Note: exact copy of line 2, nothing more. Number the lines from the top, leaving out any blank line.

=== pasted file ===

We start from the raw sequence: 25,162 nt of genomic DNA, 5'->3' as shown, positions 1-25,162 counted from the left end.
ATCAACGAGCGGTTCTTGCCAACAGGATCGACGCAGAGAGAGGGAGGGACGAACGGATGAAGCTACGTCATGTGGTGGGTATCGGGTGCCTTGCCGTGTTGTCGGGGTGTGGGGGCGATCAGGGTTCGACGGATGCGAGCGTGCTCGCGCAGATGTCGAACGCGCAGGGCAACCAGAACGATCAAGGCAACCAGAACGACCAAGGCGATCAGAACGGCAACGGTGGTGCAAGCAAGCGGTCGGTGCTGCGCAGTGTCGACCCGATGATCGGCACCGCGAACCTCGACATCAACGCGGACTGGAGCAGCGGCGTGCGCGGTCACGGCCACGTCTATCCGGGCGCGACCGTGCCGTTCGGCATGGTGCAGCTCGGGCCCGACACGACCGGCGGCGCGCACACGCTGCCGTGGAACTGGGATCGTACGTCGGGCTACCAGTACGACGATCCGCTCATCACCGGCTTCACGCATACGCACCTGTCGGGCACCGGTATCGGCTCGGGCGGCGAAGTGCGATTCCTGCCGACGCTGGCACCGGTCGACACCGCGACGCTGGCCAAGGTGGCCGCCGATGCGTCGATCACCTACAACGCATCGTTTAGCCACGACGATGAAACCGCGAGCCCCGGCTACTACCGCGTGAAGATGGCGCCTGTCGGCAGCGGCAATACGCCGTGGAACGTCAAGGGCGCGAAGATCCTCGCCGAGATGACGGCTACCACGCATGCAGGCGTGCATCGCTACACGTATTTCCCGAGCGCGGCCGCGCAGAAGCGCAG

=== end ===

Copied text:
ATCAACGAGCGGTTCTTGCCAACAGGATCGACGCAGAGAGAGGGAGGGACGAACGGATGAAGCTACGTCATGTGGTGGGTATCGGGTGCCTTGCCGTGTTGTCGGGGTGTGGGGGCGATCAGGGTTCGACGGATGCGAGCGTGCTCGCGCAGATGTCGAACGCGCAGGGCAACCAGAACGATCAAGGCAACCAGAACGACCAAGGCGATCAGAACGGCAACGGTGGTGCAAGCAAGCGGTCGGTGCTGCGCAGTGTCGACCCGATGATCGGCACCGCGAACCTCGACATCAACGCGGACTGGAGCAGCGGCGTGCGCGGTCACGGCCACGTCTATCCGGGCGCGACCGTGCCGTTCGGCATGGTGCAGCTCGGGCCCGACACGACCGGCGGCGCGCACACGCTGCCGTGGAACTGGGATCGTACGTCGGGCTACCAGTACGACGATCCGCTCATCACCGGCTTCACGCATACGCACCTGTCGGGCACCGGTATCGGCTCGGGCGGCGAAGTGCGATTCCTGCCGACGCTGGCACCGGTCGACACCGCGACGCTGGCCAAGGTGGCCGCCGATGCGTCGATCACCTACAACGCATCGTTTAGCCACGACGATGAAACCGCGAGCCCCGGCTACTACCGCGTGAAGATGGCGCCTGTCGGCAGCGGCAATACGCCGTGGAACGTCAAGGGCGCGAAGATCCTCGCCGAGATGACGGCTACCACGCATGCAGGCGTGCATCGCTACACGTATTTCCCGAGCGCGGCCGCGCAGAAGCGCAG